30-day outlook: Late summer and early fall rains through winter wheat country are creating a favorable environment for wheat seedings and crop emergence. Plus, winter wheat seedings are expected to be steady to up slightly from year-ago. That will make it difficult to spark sustained buying interest if there isn't a consistent flow of bullish demand news.
90-day outlook: The long-term price outlook for wheat is favorable. By the end of the 2013-14 marketing year, U.S. wheat stocks could be borderline tight and export competition from the Black Sea region is expected to be reduced for 2014-15 due to planting problems.
Hedgers: 50% of 2013-crop is sold in the cash market.
Cash-only marketers: 25% of 2013-crop is sold.
Price action: Cotton futures ended mixed with the front-month contract 4 points higher and December through May contracts settling near session lows with losses of 50 to 59 points. Far-deferred months saw lighter losses. Most contracts still edged out slight gains for the week.
5-day outlook: USDA is slated to release its Crop Production Report next Friday, which would typically prove an important price driver next week, but with the government shutdown ongoing, whether this data will be released is uncertain. Informa Economics reportedly said it expects USDA to raise its cotton production estimate by 810,000 bales from the month prior to 13.709 million bales.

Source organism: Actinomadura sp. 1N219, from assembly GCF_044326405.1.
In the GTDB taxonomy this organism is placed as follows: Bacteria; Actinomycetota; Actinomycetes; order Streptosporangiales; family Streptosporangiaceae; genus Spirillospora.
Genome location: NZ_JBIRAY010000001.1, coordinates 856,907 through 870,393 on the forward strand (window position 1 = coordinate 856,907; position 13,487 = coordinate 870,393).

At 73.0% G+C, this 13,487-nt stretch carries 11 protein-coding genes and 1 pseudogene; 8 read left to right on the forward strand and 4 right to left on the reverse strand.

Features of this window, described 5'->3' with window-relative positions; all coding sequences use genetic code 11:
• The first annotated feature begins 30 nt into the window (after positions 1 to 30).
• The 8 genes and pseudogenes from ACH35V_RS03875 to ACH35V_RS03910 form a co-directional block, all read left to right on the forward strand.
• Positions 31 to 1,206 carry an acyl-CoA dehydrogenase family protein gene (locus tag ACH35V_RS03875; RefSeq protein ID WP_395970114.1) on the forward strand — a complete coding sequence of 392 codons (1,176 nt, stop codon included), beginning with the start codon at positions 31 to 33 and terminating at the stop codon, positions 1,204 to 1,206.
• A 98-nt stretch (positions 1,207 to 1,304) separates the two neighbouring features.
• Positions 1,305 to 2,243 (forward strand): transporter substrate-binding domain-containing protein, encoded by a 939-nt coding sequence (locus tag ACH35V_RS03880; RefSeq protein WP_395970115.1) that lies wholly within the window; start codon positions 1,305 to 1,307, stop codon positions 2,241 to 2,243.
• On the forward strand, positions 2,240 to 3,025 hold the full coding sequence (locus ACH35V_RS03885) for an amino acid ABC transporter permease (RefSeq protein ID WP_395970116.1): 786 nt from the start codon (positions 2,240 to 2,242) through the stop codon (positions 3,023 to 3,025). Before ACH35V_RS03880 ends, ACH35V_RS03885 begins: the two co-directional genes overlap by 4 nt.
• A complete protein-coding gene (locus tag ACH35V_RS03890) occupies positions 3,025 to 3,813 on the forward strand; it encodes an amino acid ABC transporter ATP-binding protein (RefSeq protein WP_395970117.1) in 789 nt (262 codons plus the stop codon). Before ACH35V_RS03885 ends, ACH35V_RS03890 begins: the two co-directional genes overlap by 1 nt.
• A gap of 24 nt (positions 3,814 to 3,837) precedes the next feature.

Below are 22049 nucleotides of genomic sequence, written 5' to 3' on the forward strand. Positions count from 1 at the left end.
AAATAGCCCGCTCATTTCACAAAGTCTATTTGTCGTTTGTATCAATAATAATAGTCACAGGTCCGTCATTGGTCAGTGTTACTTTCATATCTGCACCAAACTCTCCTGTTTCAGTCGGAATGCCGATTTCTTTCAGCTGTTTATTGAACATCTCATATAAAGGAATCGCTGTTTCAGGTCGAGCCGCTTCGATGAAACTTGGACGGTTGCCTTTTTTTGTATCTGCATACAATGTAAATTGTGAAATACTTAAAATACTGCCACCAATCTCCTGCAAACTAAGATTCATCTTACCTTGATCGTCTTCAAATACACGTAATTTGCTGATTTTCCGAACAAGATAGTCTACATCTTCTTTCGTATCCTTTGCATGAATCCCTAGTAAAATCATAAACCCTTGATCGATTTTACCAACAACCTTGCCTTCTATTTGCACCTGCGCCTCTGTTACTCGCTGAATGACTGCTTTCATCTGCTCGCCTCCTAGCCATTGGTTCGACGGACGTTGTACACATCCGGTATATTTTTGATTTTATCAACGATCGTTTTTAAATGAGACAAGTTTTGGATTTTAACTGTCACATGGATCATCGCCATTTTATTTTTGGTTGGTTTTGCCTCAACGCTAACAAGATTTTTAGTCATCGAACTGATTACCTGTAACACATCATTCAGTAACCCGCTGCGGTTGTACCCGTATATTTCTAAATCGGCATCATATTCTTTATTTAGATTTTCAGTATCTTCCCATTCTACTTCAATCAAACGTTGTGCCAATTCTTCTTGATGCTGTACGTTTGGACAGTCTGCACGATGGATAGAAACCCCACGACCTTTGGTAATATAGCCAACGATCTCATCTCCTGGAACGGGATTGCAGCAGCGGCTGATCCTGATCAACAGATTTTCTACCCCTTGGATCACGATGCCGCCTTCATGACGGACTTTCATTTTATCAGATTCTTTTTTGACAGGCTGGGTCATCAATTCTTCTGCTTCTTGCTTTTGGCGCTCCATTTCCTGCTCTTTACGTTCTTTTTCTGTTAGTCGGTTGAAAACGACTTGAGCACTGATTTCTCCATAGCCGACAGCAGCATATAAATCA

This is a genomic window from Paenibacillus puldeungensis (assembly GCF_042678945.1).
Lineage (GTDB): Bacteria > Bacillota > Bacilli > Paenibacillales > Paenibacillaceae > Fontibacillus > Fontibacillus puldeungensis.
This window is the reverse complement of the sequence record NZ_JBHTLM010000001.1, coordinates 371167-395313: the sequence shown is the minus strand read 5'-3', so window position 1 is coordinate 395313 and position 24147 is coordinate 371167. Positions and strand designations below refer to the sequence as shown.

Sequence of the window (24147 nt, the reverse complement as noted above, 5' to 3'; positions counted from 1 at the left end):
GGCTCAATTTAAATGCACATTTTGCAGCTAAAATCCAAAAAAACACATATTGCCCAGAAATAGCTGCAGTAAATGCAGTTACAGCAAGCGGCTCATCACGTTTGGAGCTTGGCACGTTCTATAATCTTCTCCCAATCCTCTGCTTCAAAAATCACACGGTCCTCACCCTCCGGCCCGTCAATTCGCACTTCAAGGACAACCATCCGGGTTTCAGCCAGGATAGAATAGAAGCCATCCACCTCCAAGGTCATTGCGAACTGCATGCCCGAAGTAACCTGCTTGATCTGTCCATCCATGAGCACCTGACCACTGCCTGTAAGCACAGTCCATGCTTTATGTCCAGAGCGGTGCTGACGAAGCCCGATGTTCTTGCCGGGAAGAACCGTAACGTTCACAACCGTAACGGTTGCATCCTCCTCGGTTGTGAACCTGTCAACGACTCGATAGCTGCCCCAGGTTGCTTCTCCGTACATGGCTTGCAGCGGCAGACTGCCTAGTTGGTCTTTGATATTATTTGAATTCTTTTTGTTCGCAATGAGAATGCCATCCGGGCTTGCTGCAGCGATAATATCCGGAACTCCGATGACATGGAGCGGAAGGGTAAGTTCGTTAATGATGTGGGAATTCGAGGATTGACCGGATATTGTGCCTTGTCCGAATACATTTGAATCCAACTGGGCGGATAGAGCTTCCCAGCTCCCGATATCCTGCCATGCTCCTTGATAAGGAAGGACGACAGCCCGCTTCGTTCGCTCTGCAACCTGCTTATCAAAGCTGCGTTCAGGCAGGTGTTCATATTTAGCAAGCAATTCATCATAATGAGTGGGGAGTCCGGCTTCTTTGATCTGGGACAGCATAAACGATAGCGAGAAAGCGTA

30-day outlook: Late-season rains in the U.S. Southeast have caused cotton crop conditions to decline, spurring both yield and quality concerns. If worries mount, futures could push higher for an upside breakout from the broad, sideways range.
90-day outlook: The longer the government shutdown drags on, the greater the impact on the U.S. and global economy (See "Evening Report" for more). This could slow Chinese cotton demand, which is already in question due to talk the country may wind down its stockpiling program.
Hedgers: 50% of expected 2013-crop production is hedged in December cotton futures at 83.87 cents. 50% of expected 2013-crop production is also sold via cash forward contract for harvest delivery.
Cash-only marketers: 50% of expected 2013-crop production is sold via cash forward contract for harvest delivery.